I made a mental note to destroy anything resembling a tissue as soon as I got home.

An hour or so later, I was discharged – by which time, the anaesthetic was beginning to wear off.


Plus, all the pushing and shoving around in my mouth had agitated the cancery bits.


And the surgeons had inadvertently been resting their operating tools on my stomach during the procedure.  Right on my infected stomach peg.


I’m back home now, and I’m going for a lie down.

I may get up again some time in July…

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  1. I hope you are, at this moment, in a narcotic haze. Sending you love and support, as ever.

    Also: thank you for sharing the photo of your legs. MORE LEGS PLEASE.


  2. Bloody hell! Have they just found out that you’ve got a blog and want to give you something interesting to write about?! You are going through the wringer. I am sorry but am so in awe of how you can still write in such a way that you make me laugh too. Hang on in there and know that I’m cheering you on.


  3. Christ Tommy, that is a properly BAD day! The fact that you can write about it with such grace and humour is testament to the fact that you are an AWESOME person. I hope that you were given some sort of pain relief to take home with you to take the edge of?

    Here’s to a better tomorrow!


  4. Jesus! I’m squirming and wincing and holding my jaw just reading about this.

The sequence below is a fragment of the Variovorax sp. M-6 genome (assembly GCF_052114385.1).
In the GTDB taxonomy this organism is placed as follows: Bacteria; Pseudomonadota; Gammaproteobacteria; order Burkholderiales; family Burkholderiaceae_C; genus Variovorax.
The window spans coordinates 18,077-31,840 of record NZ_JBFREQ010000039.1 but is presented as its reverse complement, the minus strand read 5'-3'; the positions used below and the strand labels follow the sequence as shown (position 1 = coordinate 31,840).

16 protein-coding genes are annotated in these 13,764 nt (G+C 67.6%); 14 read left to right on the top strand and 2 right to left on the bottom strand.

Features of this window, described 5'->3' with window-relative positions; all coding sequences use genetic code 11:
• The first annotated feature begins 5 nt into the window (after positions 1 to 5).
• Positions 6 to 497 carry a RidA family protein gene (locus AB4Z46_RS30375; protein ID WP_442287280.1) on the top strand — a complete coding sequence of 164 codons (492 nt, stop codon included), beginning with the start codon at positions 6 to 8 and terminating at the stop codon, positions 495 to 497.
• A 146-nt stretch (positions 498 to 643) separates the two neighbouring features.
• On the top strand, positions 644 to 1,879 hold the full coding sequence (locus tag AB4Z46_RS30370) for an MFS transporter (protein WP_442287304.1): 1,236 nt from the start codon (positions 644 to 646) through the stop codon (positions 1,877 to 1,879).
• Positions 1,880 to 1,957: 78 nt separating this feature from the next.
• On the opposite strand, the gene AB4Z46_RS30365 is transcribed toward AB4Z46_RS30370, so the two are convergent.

And I write horror stories for a living!

    I think the only answer is drugs. Lots and lots of drugs.


  5. The way you built it up, I thought it was going to be a bad experience! Man up wimp!

    Seriously though, keep battling.

    And don’t sneeze!


  6. I just swore out loud at my computer, Tommy. The dog turned round to stare at me.
    I hope tomorrow is better. Whatever you do, don’t blow your nose…



  7. Oh man. 😮 I suppose this is no consolation but this blog is the best written description of having cancer I have ever read… Have some ((hugs)) even though I don’t know you.


  8. All I can say, Tommy, is that your descriptive blog-prose is very effective and communicative. Ouch! and groo! and yuk! Wishing you all the very best with this and hoping that they try and keep the wretched uncomfortableness to more of a minimum.


  9. Bloody hell, sounds painful to say the least! Well at least that’s passed now, and hopefully that sort of pain won’t happen again. Dental surgery is godawful, you’d never catch me getting a tooth pulled after the 4 they already took when I was 12. Maybe you need a good scoop or two of nice cool ice cream to soothe everything?


  10. You could start a new fashion range there Tommy! I wondered what on earth the surgeon/dentist was going to say when he said to his colleague, “Can you see that?” inside your mouth. It sounds awful. Hope it heals really quickly, and the peg too.


  11. Ahhhhh T! I was literally recoiling from the screen as I read that!! Hope you are recovering and avoiding tissues! xxx


  12. Wow. Okay, that’s got to be the worst dental experience in the history of humanity.

    Sounds like the surgeons thought it was sorta cool to get a peek into a sinus. :-/


  13. Oh jeez! I was going to remark upon the familiarity of wearing tight surgical stockings (had to wear them continuously for two years after developing blood clots in both legs after the birth of child 2) but the events in the operating table sounds horrendous! Funnily, but painfully enough, I *did* have part of the ceiling fall and whack me on the head while the surgeons were trying to operate).

    Tommy, though what is happening to you is really crappy, I want to thank you for your blog. It’s moving, revealing and funny. Kick cancer’s are good and proper. x